The perceived risk and protective factors that play a role in the psycho-social well-being of children in middle childhood in a rural high-risk community
Mosang, Tebogo Bridgette
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This study focuses on the perceived risk and protective factors that play a role in the psycho-social well-being of children in middle childhood in a rural high-risk community. Middle childhood can be a period of significant challenges for many children as they may struggle to adapt to the demands of this life phase and their external environment. Research has shown that negative experiences in middle childhood hold long-lasting and detrimental consequences for the child. The external environment of the child is central for positive development and quality of life. The situation is even worse for children who live in a rural high-risk community, facing many environmental risks and the impact of their parents’ poverty. The current research took place in the Magogong Village in Dr Ruth Segomotsi Mompati District, Greater Taung Local Municipality in the North-West Province of South Africa. This environment represents a blueprint of a rural high-risk environment. Many studies on risk and protective factors over decades indicate that the individual develops in continual interaction with the environment. It is reasoned that individual change is unlikely without social change in contexts where there are significant social, economic, and political challenges. Therefore, if health workers such as social workers have the information and skills to influence both individual psychological factors and the social determinants of well-being, then they have a toolbox of appropriate equipment to use and to broaden interventions beyond those focused on individuals or immediate family members. This qualitative study used a qualitative descriptive research design and data were collected via individual interviews (parent participants) and focus group discussions (teacher participants). Thematic and content analysis were used allowing for an inductive process. Four main themes were identified as the findings of this research. The first two themes display the negative influences of a disempowering setting. The first theme highlights that children in middle childhood are continuously being exposed to unhealthy lifestyles such as substance abuse and violence in this rural high-risk community. The second theme shows the dangers for families and family functioning associated with poverty and crime, and the many implications for daily survival within this context. The remaining themes raise the importance of all stakeholders involved to develop resources, namely a safe environment, as well as supportive adults for the optimal growth and development of children in middle childhood in this community. Although valuable information was collected, it is a limitation of the study that individual interviews with parent participants were mainly conducted with female participants; data obtained from male participants could add even richer information. It is recommended that future research should look at effective interventions within the South African context of high-risk communities to enhance children in middle childhood’s psycho-social well-being via the strengthening of families as well as the children’s psychological well-being. These efforts should include all relevant stakeholders in particular communities. The main contribution of this research is to emphasize the urgency to think beyond mere poverty eradication towards the resilient living of South African children in the selected community.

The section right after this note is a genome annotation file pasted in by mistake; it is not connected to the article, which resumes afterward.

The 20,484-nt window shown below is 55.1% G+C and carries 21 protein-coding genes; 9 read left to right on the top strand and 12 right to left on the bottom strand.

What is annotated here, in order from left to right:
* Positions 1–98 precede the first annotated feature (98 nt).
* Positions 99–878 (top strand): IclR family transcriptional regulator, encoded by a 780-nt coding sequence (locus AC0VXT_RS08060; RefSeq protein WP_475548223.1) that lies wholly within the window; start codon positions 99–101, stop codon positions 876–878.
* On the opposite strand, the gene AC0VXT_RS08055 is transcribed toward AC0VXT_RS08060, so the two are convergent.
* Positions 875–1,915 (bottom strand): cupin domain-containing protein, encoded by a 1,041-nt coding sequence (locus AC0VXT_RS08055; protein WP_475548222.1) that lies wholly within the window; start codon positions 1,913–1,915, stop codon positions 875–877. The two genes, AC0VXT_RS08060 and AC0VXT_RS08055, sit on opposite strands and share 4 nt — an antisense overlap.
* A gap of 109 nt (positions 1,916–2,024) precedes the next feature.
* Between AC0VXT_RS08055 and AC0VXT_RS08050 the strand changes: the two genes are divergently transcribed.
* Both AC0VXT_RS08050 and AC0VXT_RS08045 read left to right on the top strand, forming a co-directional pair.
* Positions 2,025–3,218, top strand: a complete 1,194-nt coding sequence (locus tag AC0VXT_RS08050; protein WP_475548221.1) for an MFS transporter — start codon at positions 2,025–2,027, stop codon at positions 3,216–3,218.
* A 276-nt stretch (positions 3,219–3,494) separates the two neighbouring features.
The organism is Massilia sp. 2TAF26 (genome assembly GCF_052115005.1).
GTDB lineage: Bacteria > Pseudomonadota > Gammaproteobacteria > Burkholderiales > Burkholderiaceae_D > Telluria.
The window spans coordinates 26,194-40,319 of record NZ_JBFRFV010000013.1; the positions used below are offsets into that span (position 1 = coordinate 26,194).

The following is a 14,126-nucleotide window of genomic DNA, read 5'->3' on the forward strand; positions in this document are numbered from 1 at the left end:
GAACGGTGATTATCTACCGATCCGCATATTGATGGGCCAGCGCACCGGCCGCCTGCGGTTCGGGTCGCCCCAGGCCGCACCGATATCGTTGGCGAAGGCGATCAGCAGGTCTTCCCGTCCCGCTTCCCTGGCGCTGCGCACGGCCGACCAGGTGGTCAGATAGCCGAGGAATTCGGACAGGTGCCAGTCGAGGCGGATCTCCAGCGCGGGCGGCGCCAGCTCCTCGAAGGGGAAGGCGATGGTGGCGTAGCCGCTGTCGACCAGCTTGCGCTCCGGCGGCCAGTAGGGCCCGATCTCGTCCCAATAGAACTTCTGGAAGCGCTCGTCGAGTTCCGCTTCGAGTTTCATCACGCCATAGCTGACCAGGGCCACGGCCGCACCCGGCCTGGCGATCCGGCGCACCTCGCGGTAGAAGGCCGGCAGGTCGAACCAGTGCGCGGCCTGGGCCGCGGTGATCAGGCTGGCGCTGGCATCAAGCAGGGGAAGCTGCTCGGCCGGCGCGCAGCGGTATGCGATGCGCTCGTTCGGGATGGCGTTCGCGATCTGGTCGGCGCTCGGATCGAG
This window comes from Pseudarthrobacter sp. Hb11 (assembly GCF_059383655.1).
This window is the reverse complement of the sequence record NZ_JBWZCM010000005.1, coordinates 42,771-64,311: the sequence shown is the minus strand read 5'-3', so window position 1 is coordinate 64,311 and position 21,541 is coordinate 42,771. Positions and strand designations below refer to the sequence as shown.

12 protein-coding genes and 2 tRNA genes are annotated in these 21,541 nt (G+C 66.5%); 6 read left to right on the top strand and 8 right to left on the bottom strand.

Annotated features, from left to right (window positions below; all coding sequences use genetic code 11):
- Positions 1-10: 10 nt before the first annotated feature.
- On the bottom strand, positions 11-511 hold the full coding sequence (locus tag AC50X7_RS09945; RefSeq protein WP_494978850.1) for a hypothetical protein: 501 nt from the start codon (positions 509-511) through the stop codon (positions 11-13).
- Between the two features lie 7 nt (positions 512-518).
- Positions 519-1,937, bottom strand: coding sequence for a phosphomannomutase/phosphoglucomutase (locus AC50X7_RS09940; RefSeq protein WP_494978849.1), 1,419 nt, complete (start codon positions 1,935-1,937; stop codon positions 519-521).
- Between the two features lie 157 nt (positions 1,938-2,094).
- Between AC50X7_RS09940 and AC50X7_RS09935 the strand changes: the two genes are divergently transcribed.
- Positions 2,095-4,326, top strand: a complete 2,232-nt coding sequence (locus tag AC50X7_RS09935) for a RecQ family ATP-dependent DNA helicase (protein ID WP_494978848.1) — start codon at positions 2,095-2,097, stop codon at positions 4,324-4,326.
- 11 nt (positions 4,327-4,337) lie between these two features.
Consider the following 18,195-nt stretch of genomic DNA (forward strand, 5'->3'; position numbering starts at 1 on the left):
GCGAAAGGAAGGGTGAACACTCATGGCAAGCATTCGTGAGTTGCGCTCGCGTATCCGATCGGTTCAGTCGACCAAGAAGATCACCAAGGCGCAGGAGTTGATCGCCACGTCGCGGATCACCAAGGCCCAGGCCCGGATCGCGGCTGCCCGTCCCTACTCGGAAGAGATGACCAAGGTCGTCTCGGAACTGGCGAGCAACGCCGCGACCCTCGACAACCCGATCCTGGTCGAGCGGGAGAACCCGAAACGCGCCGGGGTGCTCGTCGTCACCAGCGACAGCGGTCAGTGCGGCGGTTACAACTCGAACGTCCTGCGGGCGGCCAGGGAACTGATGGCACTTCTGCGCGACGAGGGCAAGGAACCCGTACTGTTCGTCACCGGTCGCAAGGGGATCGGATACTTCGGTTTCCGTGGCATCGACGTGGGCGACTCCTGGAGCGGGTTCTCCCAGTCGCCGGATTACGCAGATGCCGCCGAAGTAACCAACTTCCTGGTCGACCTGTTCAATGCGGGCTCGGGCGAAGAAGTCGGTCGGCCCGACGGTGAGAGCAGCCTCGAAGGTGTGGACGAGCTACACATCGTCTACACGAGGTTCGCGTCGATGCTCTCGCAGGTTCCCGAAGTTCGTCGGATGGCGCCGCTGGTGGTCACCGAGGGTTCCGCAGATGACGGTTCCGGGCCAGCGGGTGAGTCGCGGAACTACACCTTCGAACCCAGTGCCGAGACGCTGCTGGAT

- Health Sciences